A recent press release from the Equal Opportunities Commission (the “EOC”) has suggested that 6,000 women are “missing” from the 33,000 “top jobs” in the UK. In other words, another 6,000 women would need to take up these senior positions in order for the gap between men and women in senior roles to be closed. Women account for only 10% of directors of FTSE 100 companies, and 20% of Parliament (apparently placing the UK behind countries such as Rwanda, Afghanistan and Iraq in terms of female representation in Parliament). Based on these figures, it would seem that the glass ceiling is still firmly in place.
However, what this EOC report does not reveal is why women are not filling these positions. One argument is that they are not being promoted because of discrimination by their male colleagues: perhaps based on an assumption that they are unable to do the job or because of an expectation that they will have time off to have a family. Another possibility is that these positions have not been filled by women because more and more women are opting for a better work / life balance, enabling them to spend more time with their families. Some of the senior roles which are the subject of the EOC’s report may not be compatible with part-time work. Could it therefore be the case that these women who are “missing” from the top jobs have actually decided to pursue a different career path, or to take up positions which are not required to be full time?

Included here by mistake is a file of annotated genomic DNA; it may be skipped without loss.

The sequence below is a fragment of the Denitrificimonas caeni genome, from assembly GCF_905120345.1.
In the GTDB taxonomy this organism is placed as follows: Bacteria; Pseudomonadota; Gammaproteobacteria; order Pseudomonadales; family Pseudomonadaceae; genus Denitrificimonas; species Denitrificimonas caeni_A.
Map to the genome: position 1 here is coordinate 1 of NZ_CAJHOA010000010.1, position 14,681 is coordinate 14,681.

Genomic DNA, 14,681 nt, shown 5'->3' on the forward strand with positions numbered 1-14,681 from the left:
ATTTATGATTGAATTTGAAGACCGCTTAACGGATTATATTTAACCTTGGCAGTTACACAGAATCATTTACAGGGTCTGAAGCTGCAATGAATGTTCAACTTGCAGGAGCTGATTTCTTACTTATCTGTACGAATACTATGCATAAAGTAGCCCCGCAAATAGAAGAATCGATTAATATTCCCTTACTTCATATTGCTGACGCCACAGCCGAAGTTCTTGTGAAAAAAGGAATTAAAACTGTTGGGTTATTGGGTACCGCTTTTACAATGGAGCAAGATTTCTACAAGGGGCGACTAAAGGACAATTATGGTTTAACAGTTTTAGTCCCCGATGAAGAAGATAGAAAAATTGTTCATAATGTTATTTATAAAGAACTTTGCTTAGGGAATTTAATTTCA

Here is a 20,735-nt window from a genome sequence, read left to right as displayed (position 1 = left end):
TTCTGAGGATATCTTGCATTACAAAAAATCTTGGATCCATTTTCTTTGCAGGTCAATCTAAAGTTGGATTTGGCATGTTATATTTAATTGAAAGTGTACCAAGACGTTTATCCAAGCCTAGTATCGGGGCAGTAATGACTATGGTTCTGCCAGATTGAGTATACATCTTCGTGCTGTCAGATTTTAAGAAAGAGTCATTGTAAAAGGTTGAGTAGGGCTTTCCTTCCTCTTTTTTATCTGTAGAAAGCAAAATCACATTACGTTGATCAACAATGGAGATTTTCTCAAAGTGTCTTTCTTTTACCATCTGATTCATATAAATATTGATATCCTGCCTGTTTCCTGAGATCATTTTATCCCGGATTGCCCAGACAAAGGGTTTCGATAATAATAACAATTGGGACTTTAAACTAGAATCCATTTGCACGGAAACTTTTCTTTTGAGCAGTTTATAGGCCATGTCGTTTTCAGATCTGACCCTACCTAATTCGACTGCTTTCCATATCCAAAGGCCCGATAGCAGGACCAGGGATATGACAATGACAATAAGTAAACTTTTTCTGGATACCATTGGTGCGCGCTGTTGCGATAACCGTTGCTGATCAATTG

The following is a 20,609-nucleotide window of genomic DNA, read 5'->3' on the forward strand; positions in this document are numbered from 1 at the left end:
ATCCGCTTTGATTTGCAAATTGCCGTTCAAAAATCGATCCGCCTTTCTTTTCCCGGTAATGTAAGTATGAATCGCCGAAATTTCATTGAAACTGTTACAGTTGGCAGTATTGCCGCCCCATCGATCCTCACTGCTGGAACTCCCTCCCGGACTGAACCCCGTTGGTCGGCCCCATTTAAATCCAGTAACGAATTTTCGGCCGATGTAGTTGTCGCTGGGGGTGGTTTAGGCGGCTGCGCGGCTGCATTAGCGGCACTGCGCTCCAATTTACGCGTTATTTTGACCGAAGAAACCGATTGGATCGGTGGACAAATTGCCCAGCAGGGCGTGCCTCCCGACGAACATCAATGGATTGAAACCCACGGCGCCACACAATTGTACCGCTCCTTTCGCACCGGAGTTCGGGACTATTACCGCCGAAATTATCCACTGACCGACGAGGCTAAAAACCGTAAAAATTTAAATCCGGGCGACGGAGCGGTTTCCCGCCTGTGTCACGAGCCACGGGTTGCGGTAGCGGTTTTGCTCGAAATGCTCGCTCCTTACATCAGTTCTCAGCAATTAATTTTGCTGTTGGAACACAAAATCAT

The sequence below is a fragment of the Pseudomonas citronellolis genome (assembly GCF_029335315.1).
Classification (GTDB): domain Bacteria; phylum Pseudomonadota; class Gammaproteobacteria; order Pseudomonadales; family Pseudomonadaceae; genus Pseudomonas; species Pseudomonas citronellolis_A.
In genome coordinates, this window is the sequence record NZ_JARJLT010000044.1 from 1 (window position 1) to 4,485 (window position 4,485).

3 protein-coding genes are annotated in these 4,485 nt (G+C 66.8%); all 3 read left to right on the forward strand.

Men have been slower than women to take up the right to apply to work flexibly, with the vast majority of requests coming from women. This is unsurprising since statistically it is women who have primary responsibility for caring for children under six years old. With effect from 6 April 2007 the law will extend the right to request flexible working to carers of adults. Since statistically more women than men are responsible for caring for adults, this new right may be unlikely to result in substantially more men making requests to work flexibly. What may be more interesting is whether the new rights for fathers to have up to 26 weeks’ paid Additional Paternity Leave under the Work and Families Act 2006 will have any impact on the ratio of men and women in the workplace. Perhaps more men will decide to opt for jobs which allow them a better work/life balance, after spending a long period of time off work on paternity leave.
Another recent survey, in the Sunday Times, suggests that there may be a third reason why women are not promoted : female bosses. According to the study reported in the Sunday Times, the “queen bee” syndrome whereby women do not promote more junior women due to female rivalry in the workplace, means that women bosses are “significantly more likely than men to discriminate against female employees”. If that is true and women are preventing women from advancing their careers, that will be a difficult cycle to break since the promotion of a woman to a senior position could lead to a slow down in the promotion of other women. But, if this happens, would it be unlawful?